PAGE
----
Have you seen what they’ve added to the Drawing features in Google since it first came out? You need to take a look! There is so much more flexibility and so many more shapes to pick from. You can also now create your own custom filled shapes.
You can now share an entire folder. Apparently this was the most requested new feature. Just put all the documents you want to share into the folder and then share it with your Collaborators.
Also on this same day, Google announced that you could upload more than one document at a time. I thought this was great. Especially when bringing new teachers into Google Docs. So you want to convert all your science PowerPoints to Google Presentations?? You can now do it all in one batch. Simply click on Upload –> Select files to upload –> Select destination folder –> Start Upload. It’s that simple.
I guess after making it so simple to upload all your documents, Google decided it was time to make it simple to download your documents as well. I was excited when I read about this as I needed to remove some of my older Google Docs, yet wasn’t quite ready to part with them. This option really works for me.
You can now download your Google Docs in MS Office or Open Office Formats or as PDFs (up to 500mb at a time) in a zipped file. Follow these steps:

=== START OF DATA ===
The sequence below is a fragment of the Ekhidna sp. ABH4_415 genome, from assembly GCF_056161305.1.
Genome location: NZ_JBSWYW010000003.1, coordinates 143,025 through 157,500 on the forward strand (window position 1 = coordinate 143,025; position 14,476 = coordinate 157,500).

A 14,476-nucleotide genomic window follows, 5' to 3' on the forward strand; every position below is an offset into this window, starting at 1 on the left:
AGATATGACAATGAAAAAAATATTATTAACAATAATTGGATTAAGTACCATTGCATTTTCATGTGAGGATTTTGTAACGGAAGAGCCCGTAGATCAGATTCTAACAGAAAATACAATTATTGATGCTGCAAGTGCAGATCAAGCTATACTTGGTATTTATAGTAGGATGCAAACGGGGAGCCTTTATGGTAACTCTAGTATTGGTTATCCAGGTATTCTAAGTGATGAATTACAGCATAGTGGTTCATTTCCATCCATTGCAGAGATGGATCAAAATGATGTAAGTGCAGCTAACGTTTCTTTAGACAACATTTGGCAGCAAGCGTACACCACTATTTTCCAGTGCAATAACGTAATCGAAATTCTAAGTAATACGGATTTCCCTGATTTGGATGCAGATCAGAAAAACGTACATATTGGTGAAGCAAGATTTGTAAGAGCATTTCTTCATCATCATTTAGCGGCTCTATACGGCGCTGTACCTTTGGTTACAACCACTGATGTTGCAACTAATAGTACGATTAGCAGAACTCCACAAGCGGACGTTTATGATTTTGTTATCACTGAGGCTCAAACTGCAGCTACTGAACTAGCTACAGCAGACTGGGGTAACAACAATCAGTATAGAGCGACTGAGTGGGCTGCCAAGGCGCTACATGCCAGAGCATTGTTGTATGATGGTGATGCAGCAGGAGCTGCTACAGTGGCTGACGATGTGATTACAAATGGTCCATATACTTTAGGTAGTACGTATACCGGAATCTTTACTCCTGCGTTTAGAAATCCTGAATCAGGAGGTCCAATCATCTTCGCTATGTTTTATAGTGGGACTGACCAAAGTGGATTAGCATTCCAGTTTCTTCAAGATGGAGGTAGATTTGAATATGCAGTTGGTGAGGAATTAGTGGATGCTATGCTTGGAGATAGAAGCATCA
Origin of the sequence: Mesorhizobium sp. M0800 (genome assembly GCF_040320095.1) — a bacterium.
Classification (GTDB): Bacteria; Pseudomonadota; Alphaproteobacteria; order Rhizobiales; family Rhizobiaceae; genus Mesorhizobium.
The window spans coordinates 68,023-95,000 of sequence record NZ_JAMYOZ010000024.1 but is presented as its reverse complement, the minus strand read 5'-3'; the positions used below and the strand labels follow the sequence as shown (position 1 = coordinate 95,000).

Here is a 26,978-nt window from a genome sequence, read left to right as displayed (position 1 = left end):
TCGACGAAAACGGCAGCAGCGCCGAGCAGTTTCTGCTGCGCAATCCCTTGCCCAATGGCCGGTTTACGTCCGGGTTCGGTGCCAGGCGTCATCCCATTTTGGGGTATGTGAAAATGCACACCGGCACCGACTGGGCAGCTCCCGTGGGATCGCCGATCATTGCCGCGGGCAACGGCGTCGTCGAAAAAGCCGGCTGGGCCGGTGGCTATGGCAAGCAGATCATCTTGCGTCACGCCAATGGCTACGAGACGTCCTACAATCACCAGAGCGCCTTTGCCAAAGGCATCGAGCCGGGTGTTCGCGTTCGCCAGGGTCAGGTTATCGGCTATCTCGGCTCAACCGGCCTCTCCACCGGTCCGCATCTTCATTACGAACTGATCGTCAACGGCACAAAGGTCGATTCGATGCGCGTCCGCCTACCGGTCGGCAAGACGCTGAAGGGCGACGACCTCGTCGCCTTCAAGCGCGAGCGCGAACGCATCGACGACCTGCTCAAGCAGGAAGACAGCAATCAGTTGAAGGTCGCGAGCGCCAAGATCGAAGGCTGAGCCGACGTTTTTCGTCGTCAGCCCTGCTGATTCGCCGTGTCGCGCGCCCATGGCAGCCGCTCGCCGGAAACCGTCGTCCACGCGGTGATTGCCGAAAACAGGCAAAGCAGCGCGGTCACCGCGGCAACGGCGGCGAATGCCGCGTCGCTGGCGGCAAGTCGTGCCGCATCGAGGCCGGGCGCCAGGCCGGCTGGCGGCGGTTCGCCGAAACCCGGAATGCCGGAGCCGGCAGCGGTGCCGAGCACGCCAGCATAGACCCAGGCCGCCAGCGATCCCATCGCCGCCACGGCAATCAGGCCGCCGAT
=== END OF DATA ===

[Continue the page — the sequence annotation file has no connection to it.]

Select the files you want to download by checking them
Click on More Actions (on the right of the Google Docs screen)
Click on Export
If you are exporting a lot, you can select the option to have Google e-mail you when the export is done. Otherwise, you can just wait and then either Save or Open the Zipped file.
Some other features you may consider checking out:
Many bloggers have been posting their take-aways from Educon2.1. I have to admit that though I was sad to leave SLA and my PLN on Sunday afternoon and even sadder to say goodbye to Liz Davis as I left her at the Philadelphia Airport an hour later, my brain was fried. I wasn’t ready to think about next year or reflect on this year’s conference.
Let’s be honest. I wasn’t ready to drive home as I hadn’t had enough sleep. I wasn’t ready to tackle all the laundry that was waiting for me or to have to go grocery shopping to make sure that we had supplies for the girls’ lunches on Monday. Oh, and I wasn’t ready for my workshop on Monday, Tuesday, Wednesday or Friday. I was shot.
What are ya gonna do? Get ready!!
The next day I drove back towards Philly to work with a group of teachers on UDL. It was our third of 5 sessions together, so these were teachers that I had already built a rapport with. We talked openly about good teaching and what was working in their classrooms and then I asked them to take my presentation for the day and redo it so that it was more accessible to them. We worked on the concepts behind multiple methods of presentation and worked on which tools would help them meet the objectives of the UDL framework. At first they were uncomfortable with editing my presentation. I explained that I had designed it that way to make a point and to teach me a more appropriate way to present these same ideas. I was hoping that they had really looked at the YouTube videos and wikis I had shared with them about PowerPoint reform.